I am a “can do” type of person, whether at home or on the job. Achiever and Responsibility are two of my top Gallup Strengths, and I’ve invested time developing these over the years. Given a task or project, I can easily jump in and go it alone, and forget that I can brainstorm, share the load, or allow others to assist. However, these strengths in overdrive can become liabilities when I’m working with a team.
I often see this “do it by myself” pattern showing up in Equus Workshops (coaching activities with people and horses). On one occasion, four leaders were working together in a herding exercise. The task was to work together as a team in the arena (with no verbal language), choose an obstacle or obstacles (cones, tarps, barrels, short jumps, etc.), and herd the horse over, around, or through them. At first they were having fun, working together, and then things got interesting. The horse was in the corner of the arena, not moving.
The senior leader was trying his best to move the horse, while the other three members of the team were in the middle of the arena trying to get his attention. From their vantage point, they could see that he was actually blocking the horse from moving in either direction, yet, they didn’t move closer to help.
We stopped to talk about what was happening and surprising information emerged – and not just about the horse in the corner. They each had a different idea about which obstacles they had agreed upon; they were not checking in with each other (eye contact); they were unsure about their roles; and the leader in the corner wasn’t connecting with them, which was frustrating.
What occurred in the arena was mirroring what happens in the office. Decisions are made in meetings and people leave with their own notion of how to go about the tasks, but they don’t check in with each other. The senior leader often takes much of the burden because he feels responsible for the outcome. He was able to experience, in the arena with the horse, how tiring this can be, and how it can block the progress. The team members were playing out their typical roles of staying in the background, thinking they could help, but not moving closer to let him know. At work, these team members would often talk to each other about how they could contribute, but rarely talked to the boss directly about their ideas.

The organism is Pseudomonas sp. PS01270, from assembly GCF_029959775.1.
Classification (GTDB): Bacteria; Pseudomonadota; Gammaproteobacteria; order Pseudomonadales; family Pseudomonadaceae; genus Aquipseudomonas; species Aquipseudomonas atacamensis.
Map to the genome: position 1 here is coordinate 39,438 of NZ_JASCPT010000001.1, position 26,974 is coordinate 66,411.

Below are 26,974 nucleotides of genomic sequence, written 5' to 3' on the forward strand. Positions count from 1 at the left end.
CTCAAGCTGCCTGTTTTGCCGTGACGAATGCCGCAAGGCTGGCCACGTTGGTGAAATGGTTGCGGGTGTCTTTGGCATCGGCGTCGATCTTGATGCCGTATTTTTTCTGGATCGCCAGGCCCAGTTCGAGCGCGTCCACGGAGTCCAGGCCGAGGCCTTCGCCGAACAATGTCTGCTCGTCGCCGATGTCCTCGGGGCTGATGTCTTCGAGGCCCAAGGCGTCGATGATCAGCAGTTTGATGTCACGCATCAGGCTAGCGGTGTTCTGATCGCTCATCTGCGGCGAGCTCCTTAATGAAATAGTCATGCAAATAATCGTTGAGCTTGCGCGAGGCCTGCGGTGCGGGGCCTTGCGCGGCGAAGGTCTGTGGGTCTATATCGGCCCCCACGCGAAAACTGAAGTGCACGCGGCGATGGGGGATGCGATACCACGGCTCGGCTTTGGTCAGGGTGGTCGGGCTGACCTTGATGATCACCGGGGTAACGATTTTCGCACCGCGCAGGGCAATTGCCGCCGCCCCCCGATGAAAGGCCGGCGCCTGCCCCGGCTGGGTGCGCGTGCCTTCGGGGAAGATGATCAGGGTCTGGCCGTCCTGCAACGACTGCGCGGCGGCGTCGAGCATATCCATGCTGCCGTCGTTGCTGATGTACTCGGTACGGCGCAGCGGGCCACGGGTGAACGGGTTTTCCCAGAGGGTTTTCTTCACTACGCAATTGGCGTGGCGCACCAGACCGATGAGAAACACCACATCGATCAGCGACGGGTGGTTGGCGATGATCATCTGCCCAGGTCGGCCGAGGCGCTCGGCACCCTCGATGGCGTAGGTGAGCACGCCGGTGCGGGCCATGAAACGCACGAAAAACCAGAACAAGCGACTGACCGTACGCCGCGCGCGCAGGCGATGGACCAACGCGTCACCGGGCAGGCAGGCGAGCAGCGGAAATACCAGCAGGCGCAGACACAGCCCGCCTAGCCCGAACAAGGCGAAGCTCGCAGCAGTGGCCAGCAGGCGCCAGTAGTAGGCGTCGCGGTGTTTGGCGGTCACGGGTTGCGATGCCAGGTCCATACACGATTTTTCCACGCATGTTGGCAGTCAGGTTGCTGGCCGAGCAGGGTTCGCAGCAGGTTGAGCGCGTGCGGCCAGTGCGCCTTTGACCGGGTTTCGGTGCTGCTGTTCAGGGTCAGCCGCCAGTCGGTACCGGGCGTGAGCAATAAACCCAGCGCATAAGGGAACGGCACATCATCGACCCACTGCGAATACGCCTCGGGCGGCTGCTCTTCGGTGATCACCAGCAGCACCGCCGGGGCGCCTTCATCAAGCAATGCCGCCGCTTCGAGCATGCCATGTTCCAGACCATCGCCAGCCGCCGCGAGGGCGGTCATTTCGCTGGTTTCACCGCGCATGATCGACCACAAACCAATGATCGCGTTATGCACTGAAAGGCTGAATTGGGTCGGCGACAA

The four leaders used the experience with the horse to create guidelines and intentions to consciously create more positive outcomes:
These team guidelines have become my inspiration (note the highlighted words)! Connectedness, Input and Empathy are also in my top five (natural talents that I’ve developed and practiced). When I’m working on a project with a team, I routinely stop and ask myself if I’m using ALL of my top five strengths, or do I have one or more in overdrive? This helps me course-correct along the way. Asking for help … and allowing it … also helps!
About the author: Renee Sievert is a Master Coach, Master Equus Facilitator, and a founding member of p.Link Coaching Center for Excellence. Renee and the p.Link team design equine-assisted teambuilding workshops where participants experience a new way of assessing their self-awareness, leadership presence, communication skills, and team dynamics as they interact with horses. Renee lives in San Diego with her family, and two cats. She can often be found at a ranch near her home, playing with her two horses, Rascal and Cooper.
Why does it work?
Regular coaching engages the left verbal brain so we notice and adjust our thoughts and behaviors. Equus Coaching™ (coaching activities with people and horses) merges traditional coaching with physical experience to engage the whole human system—mind, body, emotions, breath, presence, and energy. Human communication is 70% body language and energy, 20% tone of voice, and 10% words. The horses mirror our thoughts and emotions and allow us to see ourselves as others see us. Equus Coaching makes that 90% count.
Give yourself the gift of focused play with your colleagues, the horses, and skilled coaches. You’ll learn about yourself, practice better ways of leading, and go home with concrete action steps to make your life better. Your world may never look the same.